9. 'Try squats and lunges if you are at home or leg extensions and lying leg curls if you're a member of a gym.'
A building occupied by people living in it without the legal right to do so.
  1. 'They found the partially clothed body of the man after entering the building, sometimes used as a squat by heroin addicts and the homeless, on Coke Lane off Arran Quay.'
  2. 'Italian police swept Genoa for arms and raided anarchist squats yesterday as three new bomb scares heightened security fears in the Italian city.'
  3. 'With the help of a neighbour, Jackson eventually escaped to London but instead of returning home to her mother, she drifted in and out of squats and slept rough for a while.'
  4. 'Those that could not afford to pay for hotels, hostels, or other forms of housing either camped in nearby parks or set up squats around the city in abandoned buildings.'
  5. 'Simone had left home and was living in squats in Clayton before she was found dead in November 1999.'
  6. 'Twenty-two years ago, I moved into a squat in the East Village.'
  7. 'The Victorian building had been divided into four flats and, together with the neighbouring house, was being used as squats.'
  8. 'The relationship had deteriorated and she had become depressed, ending up living in squats in Bristol.'
  9. 'Because the building is frequently used as a squat by the homeless, it was initially feared people may have been trapped inside.'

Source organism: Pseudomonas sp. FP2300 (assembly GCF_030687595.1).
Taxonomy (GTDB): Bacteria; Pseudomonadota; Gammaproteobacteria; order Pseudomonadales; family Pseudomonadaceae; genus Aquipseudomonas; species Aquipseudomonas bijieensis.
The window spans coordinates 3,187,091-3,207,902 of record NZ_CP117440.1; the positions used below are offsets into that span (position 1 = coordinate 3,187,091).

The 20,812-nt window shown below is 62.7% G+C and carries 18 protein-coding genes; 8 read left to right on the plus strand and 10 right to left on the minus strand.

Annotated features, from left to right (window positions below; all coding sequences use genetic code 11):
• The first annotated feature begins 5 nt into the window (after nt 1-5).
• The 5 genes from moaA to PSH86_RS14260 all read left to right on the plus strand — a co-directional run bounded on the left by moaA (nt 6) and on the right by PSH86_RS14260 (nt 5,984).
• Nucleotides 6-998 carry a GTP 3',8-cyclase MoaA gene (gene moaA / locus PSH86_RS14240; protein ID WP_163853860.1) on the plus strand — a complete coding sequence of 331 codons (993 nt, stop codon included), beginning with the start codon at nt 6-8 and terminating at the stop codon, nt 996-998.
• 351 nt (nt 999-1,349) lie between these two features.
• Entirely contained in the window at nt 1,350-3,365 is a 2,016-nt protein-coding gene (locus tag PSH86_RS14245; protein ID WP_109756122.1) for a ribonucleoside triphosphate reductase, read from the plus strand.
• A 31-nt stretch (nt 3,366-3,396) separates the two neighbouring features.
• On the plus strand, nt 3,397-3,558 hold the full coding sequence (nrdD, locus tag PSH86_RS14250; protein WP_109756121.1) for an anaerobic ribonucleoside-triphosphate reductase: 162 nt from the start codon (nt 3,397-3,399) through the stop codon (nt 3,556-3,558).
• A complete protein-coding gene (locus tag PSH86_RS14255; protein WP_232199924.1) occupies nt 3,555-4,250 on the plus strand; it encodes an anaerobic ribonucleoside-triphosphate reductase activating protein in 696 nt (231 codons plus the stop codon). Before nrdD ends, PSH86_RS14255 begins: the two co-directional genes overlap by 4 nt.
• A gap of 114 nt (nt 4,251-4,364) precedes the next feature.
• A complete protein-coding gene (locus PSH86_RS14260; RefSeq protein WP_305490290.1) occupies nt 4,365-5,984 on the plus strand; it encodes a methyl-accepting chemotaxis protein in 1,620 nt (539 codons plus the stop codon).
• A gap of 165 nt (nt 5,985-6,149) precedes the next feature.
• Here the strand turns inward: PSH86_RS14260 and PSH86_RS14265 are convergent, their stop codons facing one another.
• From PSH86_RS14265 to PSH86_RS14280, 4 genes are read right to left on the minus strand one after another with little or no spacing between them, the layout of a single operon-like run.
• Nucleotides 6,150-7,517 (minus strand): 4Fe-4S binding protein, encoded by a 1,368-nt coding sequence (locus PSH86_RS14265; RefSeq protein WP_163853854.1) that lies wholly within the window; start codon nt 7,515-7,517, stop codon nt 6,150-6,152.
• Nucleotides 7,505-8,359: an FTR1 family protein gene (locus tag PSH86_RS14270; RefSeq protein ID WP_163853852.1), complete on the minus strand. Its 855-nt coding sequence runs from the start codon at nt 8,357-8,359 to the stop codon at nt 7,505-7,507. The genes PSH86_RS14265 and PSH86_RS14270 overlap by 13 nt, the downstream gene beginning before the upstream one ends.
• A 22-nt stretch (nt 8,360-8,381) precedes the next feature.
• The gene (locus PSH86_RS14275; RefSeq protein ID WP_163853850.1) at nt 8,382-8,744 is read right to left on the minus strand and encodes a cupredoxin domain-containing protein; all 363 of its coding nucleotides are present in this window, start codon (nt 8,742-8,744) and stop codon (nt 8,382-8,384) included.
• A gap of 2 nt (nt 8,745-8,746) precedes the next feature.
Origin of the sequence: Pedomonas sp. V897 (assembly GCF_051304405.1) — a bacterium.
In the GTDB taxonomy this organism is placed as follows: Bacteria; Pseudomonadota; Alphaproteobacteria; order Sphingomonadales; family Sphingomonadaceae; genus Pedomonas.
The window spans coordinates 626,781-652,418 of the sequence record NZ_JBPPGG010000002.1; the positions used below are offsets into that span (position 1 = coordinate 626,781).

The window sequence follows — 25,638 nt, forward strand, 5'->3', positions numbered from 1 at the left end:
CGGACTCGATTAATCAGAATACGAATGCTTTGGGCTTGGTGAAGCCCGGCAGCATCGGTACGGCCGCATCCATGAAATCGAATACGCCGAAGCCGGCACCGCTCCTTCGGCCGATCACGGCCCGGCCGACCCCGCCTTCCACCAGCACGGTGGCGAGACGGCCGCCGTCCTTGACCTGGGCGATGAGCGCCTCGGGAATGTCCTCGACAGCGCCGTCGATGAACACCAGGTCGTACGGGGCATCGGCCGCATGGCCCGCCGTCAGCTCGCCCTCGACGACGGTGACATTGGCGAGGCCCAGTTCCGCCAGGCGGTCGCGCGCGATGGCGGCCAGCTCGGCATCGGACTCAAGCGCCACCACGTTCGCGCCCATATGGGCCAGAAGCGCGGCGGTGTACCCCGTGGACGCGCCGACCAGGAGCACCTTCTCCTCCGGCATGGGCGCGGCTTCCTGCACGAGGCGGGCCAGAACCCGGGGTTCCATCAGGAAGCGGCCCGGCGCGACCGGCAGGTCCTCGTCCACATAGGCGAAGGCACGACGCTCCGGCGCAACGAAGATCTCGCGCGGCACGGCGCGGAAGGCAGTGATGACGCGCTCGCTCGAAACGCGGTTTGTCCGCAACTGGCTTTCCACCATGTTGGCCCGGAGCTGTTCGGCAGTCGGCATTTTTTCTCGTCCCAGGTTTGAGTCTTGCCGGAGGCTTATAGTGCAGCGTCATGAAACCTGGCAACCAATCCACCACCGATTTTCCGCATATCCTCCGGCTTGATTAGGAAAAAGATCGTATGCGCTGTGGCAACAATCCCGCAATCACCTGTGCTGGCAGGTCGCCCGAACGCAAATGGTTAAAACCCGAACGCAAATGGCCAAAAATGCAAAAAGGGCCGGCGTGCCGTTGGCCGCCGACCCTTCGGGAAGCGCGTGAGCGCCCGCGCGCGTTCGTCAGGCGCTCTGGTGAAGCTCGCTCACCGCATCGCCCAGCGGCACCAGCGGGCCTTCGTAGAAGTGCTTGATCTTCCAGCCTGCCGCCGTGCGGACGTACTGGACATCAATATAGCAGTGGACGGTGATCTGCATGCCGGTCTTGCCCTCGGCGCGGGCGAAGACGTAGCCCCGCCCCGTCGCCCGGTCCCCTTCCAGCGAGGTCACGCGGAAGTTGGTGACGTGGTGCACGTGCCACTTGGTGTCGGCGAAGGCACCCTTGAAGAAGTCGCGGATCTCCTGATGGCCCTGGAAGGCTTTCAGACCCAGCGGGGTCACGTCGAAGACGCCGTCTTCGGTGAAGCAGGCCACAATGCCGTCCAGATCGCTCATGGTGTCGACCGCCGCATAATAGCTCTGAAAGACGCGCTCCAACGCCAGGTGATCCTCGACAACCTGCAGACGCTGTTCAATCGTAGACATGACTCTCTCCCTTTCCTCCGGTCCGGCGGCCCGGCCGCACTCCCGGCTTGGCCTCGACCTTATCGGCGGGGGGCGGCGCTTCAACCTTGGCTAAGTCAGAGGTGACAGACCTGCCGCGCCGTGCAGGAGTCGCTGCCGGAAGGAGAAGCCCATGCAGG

10. 'Homes Not Jails is an organization that opens squats for homeless people and assists in legal and moral support.'
  11. 'this squat cost the ratepayer £46,000'
  12. '144 Piccadilly next door was the site of a famous squat in the troubled summer of 1969.'
  13. 'Clarke declined to reveal where the squat will take place.'
  1. 'You coach doesn't know squat so don't take advice from him.'
  2. 'If he can't be seen by the public, his ability doesn't mean squat.'


1. to sit in a low or crouching position with the legs drawn up closely beneath or in front of the body; sit on one's haunches or heels.

2. to crouch down or cower, as an animal.

3. to settle on or occupy property, especially otherwise unoccupied property, without any title, right, or payment of rent.

4. to settle on public land under government regulation, in order to acquire title.

5. Nautical. (of a vessel, especially a power vess

More examples(as adjective)

"bryonies can be squat with heads."

"people can be squat."

"towers can be squat."

"buildings can be squat."

"houses can be squat."

More examples++


Middle English (in the sense ‘thrust down with force’): from Old French esquatir ‘flatten’, based on Latin coactus, past participle of cogere ‘compel’ (see cogent). The current sense of the adjective dates from the mid 17th century.